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Wellington Fields Allotments - Hixon.


Wellington Field Allotments Hixon


Gardening Tips
By Mrs FM


Unusual & Old
Fashioned Fruit


Herbs & Other
Edible Plants.

Environmental Issues And Going Green.

Books By
Alan J Hartley



Cold Spells.

We have had several Cold Spells this Winter and just as we started approaching Spring we had another lasting from late February and going well into March. However, it was not too bad with just the odd few very cold nights and some snow that fell much more heavily in the North and even south of us with our region largely missing it. However, I had got some tender Seeds, including Peppers germinated, in unheated propagators, in my Greenhouse. It will teach me not to “Jump the gun,” as they suffered badly and I had to re-sow them along with one, or two other things. I remember that one year, at work I had a lot of trays of young vegetable seedlings that had just been pricked out, growing in a small, unheated, greenhouse and over night the wind blew the door open allowing the snow to blow in and give them an icy covering. Going back even further I remember that one year I was selling Goldfish from outdoor tanks at my Parents Garden Centre in what we thought was Summer, (in the middle of June,) when we had a cold blast and a sharp snow flurry. We got off lightly though as they had far more around Buxton with roads temporarily blocked and even more Snow fell further North. That year the Runner Bean plants that everybody had growing were killed with an almost total crop failure countrywide. People tried to re-sow, but that led to a dramatic shortage of Seeds and Customers were coming from 50 miles away to buy Seeds as we had over ordered!
With Global Warming and our seemingly mild Winters, we can so easily get caught out by assuming that it is time to sow and plant all sorts of things as the weather warms up and Winter finishes, but we can still get cold weather right up until May and even then it pays to watch the Weather Forecasts, because as I have said, the Weather can be very fickle.

At the start of March I did put my Chrysanthemums outside on the yard, but had to keep taking them into my Greenhouse over night when colder nights were forecast. I kept the Pots in large Trays so that it was a simple job to move them about quickly and easily. I didn’t bother putting them back onto the Staging, but simply put the Trays in the gangway down the middle of the Greenhouse over-night. Towards the end of March I will plant them out properly onto my Allotment. We may well get one or two colder nights even then, but they should be able to handle it better especially being in the ground.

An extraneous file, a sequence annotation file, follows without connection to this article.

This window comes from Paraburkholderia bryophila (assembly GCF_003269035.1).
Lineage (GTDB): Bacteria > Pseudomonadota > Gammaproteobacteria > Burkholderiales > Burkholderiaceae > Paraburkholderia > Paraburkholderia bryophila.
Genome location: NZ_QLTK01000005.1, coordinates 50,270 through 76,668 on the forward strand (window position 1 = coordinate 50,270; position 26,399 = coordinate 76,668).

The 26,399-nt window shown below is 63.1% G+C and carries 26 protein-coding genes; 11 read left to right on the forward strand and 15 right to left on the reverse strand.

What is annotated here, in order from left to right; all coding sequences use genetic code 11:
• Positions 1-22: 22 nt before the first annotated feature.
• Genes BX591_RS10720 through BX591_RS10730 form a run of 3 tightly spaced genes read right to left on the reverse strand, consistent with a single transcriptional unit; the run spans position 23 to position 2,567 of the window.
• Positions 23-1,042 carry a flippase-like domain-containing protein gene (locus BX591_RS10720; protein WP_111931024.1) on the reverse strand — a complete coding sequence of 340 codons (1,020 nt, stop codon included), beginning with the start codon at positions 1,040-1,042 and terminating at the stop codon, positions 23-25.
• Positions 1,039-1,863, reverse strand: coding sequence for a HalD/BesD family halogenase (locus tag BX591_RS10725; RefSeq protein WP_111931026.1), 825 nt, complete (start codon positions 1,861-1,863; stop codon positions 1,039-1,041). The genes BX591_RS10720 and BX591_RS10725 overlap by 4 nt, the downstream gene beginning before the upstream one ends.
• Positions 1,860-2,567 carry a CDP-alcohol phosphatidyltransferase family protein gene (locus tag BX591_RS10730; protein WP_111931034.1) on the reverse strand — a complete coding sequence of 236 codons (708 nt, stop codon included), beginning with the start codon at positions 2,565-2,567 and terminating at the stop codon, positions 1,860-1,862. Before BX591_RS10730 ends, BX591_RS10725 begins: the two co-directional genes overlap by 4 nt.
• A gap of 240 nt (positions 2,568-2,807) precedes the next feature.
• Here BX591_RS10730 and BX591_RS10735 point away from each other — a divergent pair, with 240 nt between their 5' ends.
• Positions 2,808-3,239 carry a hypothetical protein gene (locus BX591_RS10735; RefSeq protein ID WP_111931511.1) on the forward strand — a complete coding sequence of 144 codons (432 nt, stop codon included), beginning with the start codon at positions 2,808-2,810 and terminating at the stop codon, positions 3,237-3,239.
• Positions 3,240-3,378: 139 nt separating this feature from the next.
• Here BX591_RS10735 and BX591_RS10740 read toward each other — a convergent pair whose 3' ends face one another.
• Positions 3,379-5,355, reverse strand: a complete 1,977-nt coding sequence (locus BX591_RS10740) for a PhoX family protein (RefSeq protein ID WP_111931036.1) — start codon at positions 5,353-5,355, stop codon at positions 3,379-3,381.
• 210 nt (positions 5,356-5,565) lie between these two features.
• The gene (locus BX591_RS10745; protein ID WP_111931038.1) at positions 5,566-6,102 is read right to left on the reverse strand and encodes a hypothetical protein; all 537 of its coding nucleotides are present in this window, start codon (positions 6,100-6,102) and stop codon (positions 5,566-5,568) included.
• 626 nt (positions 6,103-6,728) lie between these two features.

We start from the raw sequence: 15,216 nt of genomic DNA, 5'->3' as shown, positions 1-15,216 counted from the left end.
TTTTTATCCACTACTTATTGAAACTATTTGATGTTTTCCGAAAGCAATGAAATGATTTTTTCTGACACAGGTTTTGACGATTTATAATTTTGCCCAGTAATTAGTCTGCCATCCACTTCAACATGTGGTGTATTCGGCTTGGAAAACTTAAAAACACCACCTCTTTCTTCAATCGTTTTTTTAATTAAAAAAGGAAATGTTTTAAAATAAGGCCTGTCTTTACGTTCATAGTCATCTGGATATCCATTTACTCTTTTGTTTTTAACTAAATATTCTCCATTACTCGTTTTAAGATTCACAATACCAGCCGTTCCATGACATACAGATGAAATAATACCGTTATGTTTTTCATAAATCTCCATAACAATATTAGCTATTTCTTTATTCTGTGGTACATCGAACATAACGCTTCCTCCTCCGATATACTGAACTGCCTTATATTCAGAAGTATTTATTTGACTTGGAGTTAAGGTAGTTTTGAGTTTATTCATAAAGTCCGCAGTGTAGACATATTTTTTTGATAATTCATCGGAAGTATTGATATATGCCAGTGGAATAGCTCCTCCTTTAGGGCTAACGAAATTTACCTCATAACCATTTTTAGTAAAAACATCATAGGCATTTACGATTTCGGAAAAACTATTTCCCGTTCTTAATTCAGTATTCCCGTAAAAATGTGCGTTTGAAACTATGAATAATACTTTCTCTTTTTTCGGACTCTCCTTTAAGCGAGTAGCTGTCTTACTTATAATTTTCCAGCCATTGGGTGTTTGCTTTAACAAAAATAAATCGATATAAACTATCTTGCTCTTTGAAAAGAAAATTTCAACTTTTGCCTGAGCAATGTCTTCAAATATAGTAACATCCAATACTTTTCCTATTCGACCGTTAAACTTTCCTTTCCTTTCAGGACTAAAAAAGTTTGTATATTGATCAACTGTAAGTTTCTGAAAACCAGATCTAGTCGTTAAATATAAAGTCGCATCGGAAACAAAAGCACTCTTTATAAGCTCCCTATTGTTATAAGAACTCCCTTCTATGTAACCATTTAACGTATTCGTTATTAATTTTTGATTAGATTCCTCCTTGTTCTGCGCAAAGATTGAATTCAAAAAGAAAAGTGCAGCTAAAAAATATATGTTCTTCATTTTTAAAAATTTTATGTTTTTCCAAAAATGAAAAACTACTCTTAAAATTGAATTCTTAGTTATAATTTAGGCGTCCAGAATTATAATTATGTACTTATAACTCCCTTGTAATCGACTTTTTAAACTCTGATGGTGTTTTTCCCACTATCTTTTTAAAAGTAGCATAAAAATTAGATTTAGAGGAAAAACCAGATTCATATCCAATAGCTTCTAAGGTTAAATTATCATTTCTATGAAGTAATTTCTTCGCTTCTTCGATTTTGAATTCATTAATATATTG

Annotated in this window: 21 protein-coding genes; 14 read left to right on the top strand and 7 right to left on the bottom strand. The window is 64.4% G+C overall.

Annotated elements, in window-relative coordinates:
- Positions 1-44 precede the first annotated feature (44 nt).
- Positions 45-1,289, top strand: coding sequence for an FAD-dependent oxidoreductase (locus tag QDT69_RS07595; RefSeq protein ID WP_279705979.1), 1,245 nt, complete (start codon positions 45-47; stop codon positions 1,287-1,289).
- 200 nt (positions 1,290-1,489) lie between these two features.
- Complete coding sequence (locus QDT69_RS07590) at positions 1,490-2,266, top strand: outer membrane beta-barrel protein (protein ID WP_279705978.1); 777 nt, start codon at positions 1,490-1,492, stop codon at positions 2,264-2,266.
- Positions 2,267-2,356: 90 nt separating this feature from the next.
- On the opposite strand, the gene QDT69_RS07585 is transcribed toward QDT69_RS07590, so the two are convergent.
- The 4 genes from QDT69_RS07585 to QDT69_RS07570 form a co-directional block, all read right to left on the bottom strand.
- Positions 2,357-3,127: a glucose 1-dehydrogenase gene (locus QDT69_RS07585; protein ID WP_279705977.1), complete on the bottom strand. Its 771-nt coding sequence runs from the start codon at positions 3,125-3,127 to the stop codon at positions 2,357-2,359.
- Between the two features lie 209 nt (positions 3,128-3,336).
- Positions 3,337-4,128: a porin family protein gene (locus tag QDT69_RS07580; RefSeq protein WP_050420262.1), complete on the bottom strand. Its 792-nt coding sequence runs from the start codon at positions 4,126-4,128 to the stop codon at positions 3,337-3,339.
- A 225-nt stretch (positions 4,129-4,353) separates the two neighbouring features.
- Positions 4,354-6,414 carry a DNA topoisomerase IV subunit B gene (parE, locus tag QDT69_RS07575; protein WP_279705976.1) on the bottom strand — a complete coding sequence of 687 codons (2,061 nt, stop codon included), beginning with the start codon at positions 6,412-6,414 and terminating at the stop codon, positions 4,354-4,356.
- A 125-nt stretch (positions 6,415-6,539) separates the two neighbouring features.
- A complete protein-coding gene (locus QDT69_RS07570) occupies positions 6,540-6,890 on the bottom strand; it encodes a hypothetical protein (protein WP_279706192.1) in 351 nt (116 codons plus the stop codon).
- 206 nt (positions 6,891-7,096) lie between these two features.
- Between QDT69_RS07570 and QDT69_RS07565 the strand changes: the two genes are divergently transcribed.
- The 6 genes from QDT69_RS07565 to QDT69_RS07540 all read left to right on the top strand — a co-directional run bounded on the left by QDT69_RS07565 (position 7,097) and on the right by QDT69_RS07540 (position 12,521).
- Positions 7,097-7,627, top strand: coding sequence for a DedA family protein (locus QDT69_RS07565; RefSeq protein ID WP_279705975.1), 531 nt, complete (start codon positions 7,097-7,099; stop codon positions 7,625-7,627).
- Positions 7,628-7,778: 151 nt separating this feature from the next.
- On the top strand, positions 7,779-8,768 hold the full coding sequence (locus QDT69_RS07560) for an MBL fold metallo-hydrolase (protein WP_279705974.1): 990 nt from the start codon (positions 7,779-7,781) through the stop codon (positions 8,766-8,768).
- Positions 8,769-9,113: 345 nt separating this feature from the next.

Later this Month I will also plant my Potato Tubers. A lot of People like to “Chitt,” them first to give them a flying start when they do plant them, but I don’t usually bother. I do tend to put them in a bit too early though and then if they do shoot they are susceptible to frost damage. However, if you are careful remembering to “Earth Them Up,” regularly you can protect the tender young shoots from damage. (This also helps keep the weeds in check and improves Potato yields) I also planted out my Onions at the start of March. These were the ones that I had started off in Trays to get them going quicker in the Greenhouse. They had been a bag full that were reduced, at the end of the Autumn Planting Season, before Christmas. They were quite shrivelled when I put them in and I wasn’t very hopeful, but with a bit of extra TLC that they wouldn’t have got outside on my Allotment, I think nearly every one started into growth and had nice green shoots with plenty of roots on when I put them out.

Other things that have gone through the Winter and already started shooting include some of my Tree Seeds that were put in the Cold Frame on my Yard, outside my Greenhouse, at home. I hadn’t made much effort to carefully sow the Hawthorn Seeds and had merely squashed the Berries between my fingers rather than washing the Seeds away from the flesh of the Berry as they say that you should do. However, they were the first Tray to start shooting and it looks as though I shall have a fair number of small plants for the Charity where I Work so that they can use them to fill in gaps in the Hedges that occur from time to time.

At the start of March I began putting quite a few different Seeds in. Leeks, Parsley, Swiss Chard, Kale, Cabbages, Beetroot, Turnips and Swede were amongst the first to be sown and didn’t really need any heat to get them going other than a Frost Free Greenhouse. When they are big enough they will get planted out in my Plot after first hardening them off a bit.